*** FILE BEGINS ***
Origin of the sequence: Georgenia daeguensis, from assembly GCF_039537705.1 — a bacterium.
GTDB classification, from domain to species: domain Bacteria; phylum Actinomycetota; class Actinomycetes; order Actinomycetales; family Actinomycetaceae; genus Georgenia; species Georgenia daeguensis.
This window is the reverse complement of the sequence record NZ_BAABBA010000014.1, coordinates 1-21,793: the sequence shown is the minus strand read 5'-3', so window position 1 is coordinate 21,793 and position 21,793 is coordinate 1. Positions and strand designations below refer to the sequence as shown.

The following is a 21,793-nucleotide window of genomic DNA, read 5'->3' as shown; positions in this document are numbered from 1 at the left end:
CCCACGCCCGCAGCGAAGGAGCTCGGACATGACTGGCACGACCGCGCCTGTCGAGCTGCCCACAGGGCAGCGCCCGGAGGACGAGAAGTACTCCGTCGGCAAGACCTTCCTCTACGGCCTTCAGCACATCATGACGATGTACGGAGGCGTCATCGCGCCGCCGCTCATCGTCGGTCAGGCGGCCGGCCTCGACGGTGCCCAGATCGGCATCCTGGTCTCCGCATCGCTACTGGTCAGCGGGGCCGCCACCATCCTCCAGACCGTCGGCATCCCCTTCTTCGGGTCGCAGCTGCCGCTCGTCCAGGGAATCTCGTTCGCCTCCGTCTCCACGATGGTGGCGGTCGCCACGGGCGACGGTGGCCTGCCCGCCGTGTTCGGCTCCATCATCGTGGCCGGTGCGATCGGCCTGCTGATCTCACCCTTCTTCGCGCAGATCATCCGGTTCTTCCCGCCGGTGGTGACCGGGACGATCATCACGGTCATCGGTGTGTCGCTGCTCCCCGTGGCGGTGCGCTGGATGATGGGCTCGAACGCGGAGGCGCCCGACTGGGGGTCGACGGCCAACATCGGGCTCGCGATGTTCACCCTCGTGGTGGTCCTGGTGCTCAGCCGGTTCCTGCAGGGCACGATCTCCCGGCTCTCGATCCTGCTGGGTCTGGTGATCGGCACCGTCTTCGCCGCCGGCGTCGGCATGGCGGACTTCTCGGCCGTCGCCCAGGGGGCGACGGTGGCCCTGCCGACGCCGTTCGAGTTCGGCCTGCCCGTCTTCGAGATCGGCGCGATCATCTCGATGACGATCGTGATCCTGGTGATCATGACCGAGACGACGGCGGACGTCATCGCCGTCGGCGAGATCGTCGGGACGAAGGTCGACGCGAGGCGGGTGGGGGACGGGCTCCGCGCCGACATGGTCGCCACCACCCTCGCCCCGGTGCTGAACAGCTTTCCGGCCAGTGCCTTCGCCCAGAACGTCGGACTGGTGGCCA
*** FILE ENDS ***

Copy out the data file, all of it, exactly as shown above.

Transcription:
Origin of the sequence: Georgenia daeguensis, from assembly GCF_039537705.1 — a bacterium.
GTDB classification, from domain to species: domain Bacteria; phylum Actinomycetota; class Actinomycetes; order Actinomycetales; family Actinomycetaceae; genus Georgenia; species Georgenia daeguensis.
This window is the reverse complement of the sequence record NZ_BAABBA010000014.1, coordinates 1-21,793: the sequence shown is the minus strand read 5'-3', so window position 1 is coordinate 21,793 and position 21,793 is coordinate 1. Positions and strand designations below refer to the sequence as shown.

The following is a 21,793-nucleotide window of genomic DNA, read 5'->3' as shown; positions in this document are numbered from 1 at the left end:
CCCACGCCCGCAGCGAAGGAGCTCGGACATGACTGGCACGACCGCGCCTGTCGAGCTGCCCACAGGGCAGCGCCCGGAGGACGAGAAGTACTCCGTCGGCAAGACCTTCCTCTACGGCCTTCAGCACATCATGACGATGTACGGAGGCGTCATCGCGCCGCCGCTCATCGTCGGTCAGGCGGCCGGCCTCGACGGTGCCCAGATCGGCATCCTGGTCTCCGCATCGCTACTGGTCAGCGGGGCCGCCACCATCCTCCAGACCGTCGGCATCCCCTTCTTCGGGTCGCAGCTGCCGCTCGTCCAGGGAATCTCGTTCGCCTCCGTCTCCACGATGGTGGCGGTCGCCACGGGCGACGGTGGCCTGCCCGCCGTGTTCGGCTCCATCATCGTGGCCGGTGCGATCGGCCTGCTGATCTCACCCTTCTTCGCGCAGATCATCCGGTTCTTCCCGCCGGTGGTGACCGGGACGATCATCACGGTCATCGGTGTGTCGCTGCTCCCCGTGGCGGTGCGCTGGATGATGGGCTCGAACGCGGAGGCGCCCGACTGGGGGTCGACGGCCAACATCGGGCTCGCGATGTTCACCCTCGTGGTGGTCCTGGTGCTCAGCCGGTTCCTGCAGGGCACGATCTCCCGGCTCTCGATCCTGCTGGGTCTGGTGATCGGCACCGTCTTCGCCGCCGGCGTCGGCATGGCGGACTTCTCGGCCGTCGCCCAGGGGGCGACGGTGGCCCTGCCGACGCCGTTCGAGTTCGGCCTGCCCGTCTTCGAGATCGGCGCGATCATCTCGATGACGATCGTGATCCTGGTGATCATGACCGAGACGACGGCGGACGTCATCGCCGTCGGCGAGATCGTCGGGACGAAGGTCGACGCGAGGCGGGTGGGGGACGGGCTCCGCGCCGACATGGTCGCCACCACCCTCGCCCCGGTGCTGAACAGCTTTCCGGCCAGTGCCTTCGCCCAGAACGTCGGACTGGTGGCCA